Labour shortages in Malta, but also across Europe, have become increasingly evident, especially following the economic recovery from the COVID-19 pandemic. A number of steps need to be taken to address the shortage, and focusing on skills alone won’t cut it, according to the European Foundation for the Improvement of Living and Working Conditions (Eurofound).
Malta’s labour shortage has been endemic for a number of years. During the pandemic there was an exodus of foreign workers who were active in the shadow economy, and once the economy kickstarted again, the shortage reached new heights with fewer hands on deck available to fill the gaps.
Persistent levels of labour shortage limit production and service delivery in various sectors causing growing concerns for employers.
According to the report, relative to the rest of the European Union, Malta has the smallest amount of labour market slack. The slack is mostly composed of unemployed persons, followed by small section of underemployed persons working part-time and an even smaller section of persons available to work but not seeking employment.
The study found that labour shortages were particularly prevalent in sectors with challenging working conditions. Solutions to the problem include improving job quality factors such as pay and autonomy.
However, as was recently argued by Joe Farrugia, director of the Malta Employer’s Association, increasing wages cannot be seen as a silver bullet.
When taking a look at the healthcare sector, the study found that low levels of investment coupled with the impact of the pandemic and a gender-segregated labour market have contributed to the shortage of workers in a sector where the EU’s ageing population and workforce is also set to exacerbate these shortages further in the coming years.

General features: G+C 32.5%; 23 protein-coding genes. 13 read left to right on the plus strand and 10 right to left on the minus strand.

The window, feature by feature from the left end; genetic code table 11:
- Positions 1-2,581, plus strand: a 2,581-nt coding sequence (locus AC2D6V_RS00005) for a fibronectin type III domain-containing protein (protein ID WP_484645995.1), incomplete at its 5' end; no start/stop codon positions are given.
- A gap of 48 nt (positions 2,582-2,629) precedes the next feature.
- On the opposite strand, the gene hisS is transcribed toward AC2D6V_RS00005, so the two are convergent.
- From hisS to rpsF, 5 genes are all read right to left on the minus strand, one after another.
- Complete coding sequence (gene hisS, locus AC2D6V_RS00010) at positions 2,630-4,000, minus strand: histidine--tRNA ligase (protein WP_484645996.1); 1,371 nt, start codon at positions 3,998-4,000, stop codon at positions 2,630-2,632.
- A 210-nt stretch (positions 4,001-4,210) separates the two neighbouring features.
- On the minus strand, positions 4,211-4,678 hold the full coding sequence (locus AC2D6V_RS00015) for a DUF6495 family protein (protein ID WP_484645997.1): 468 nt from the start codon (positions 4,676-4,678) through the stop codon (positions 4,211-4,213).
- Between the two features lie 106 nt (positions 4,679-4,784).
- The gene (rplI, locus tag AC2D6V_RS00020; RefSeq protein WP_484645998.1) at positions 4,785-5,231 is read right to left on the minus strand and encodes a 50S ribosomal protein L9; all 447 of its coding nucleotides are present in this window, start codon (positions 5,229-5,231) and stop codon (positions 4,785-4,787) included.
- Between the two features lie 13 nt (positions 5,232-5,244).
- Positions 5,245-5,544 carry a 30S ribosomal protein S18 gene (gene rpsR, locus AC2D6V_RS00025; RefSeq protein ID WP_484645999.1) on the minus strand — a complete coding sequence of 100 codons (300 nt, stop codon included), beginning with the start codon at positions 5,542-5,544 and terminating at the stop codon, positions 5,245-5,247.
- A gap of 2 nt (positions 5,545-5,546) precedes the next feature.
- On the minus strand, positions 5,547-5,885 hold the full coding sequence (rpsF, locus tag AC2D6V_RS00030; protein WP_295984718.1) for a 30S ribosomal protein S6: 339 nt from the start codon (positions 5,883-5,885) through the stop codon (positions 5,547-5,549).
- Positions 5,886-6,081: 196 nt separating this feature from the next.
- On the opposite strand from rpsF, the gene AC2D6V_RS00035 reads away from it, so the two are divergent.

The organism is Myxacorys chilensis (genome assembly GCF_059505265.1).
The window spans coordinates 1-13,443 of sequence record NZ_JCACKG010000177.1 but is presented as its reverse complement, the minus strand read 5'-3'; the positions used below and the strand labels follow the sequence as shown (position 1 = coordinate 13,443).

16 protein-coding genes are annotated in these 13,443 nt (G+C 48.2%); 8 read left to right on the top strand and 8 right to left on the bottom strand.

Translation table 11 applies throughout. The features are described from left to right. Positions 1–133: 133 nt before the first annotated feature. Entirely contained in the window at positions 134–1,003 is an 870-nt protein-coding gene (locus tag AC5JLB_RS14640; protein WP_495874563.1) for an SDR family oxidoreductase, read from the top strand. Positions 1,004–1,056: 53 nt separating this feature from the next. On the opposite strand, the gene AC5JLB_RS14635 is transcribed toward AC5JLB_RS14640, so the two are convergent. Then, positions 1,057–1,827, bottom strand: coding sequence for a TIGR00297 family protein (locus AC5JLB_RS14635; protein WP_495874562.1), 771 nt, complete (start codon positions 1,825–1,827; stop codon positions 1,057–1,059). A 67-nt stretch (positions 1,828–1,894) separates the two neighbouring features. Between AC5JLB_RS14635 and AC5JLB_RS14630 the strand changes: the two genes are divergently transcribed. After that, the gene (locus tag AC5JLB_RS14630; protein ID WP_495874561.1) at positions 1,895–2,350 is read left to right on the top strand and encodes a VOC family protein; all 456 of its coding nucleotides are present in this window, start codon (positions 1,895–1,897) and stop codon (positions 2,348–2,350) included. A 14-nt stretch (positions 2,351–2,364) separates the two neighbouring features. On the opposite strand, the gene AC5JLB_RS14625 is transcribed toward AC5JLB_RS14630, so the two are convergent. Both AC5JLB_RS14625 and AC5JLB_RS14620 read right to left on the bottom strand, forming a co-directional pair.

In Malta, the strain in the healthcare sector is roughly twice as much as it is in other sectors of the economy.
At the end of 2022, the overall job vacancy in the EU was 2.8 per cent, ranging from 0.8 per cent in Romania and Bulgaria, to 4.6 per cent in Austria.
In Malta the job vacancy rate is slowly increasing but is roughly at the EU average.
One of the challenges with filing job vacancies is the lack of skills. This is most prevalent in occupations requiring specialist ICT competencies. Six per cent of European companies found it difficult to fill in such positions, an increase of 3.5 per cent compared to 2014.
Maltese enterprises struggled the most relative to the rest of the EU, with the number of companies struggling to fill in ICT specialist vacancies doubling from six per cent in 2014 to roughly 12 per cent in 2022.
The report also noted that greater efforts are required to overcome stereotyping or attitudinal barriers among pupils and parents, students, workers and employers to occupations and sectors as they prevent entry to certain training and career paths, recruitment of specific groups or take-up of training by women in male dominated professions and vice versa.
“‘This research shows the importance of job quality and working conditions in addressing labour shortages in Europe. In addition, targeting underutilised groups in the labour market is vital, as is providing holistic support that addresses factors preventing labour market participation, such as health issues and lack of access to affordable care, as well as training and work experience needs,” said Eurofound executive director, Ivailo Kalfin.
“Going forward, this requires the close collaboration of social partners and other relevant bodies in the context of broader measures, such as work-life balance policies and tax and benefit incentives.”
According to Eurofound, measures to address the issues must be prioritised to not only help businesses meet production targets and deliver quality services but also ease work intensification for the most affected sectors.
It noted that measures targeting underutilised groups in the labour market need to provide holistic support that addresses factors preventing labour market participation, such as health issues and lack of access to affordable care, as well as training and work experience needs. This requires the close collaboration of social partners and other relevant bodies in the context of broader measures, such as work–life balance policies and tax and benefit incentives.
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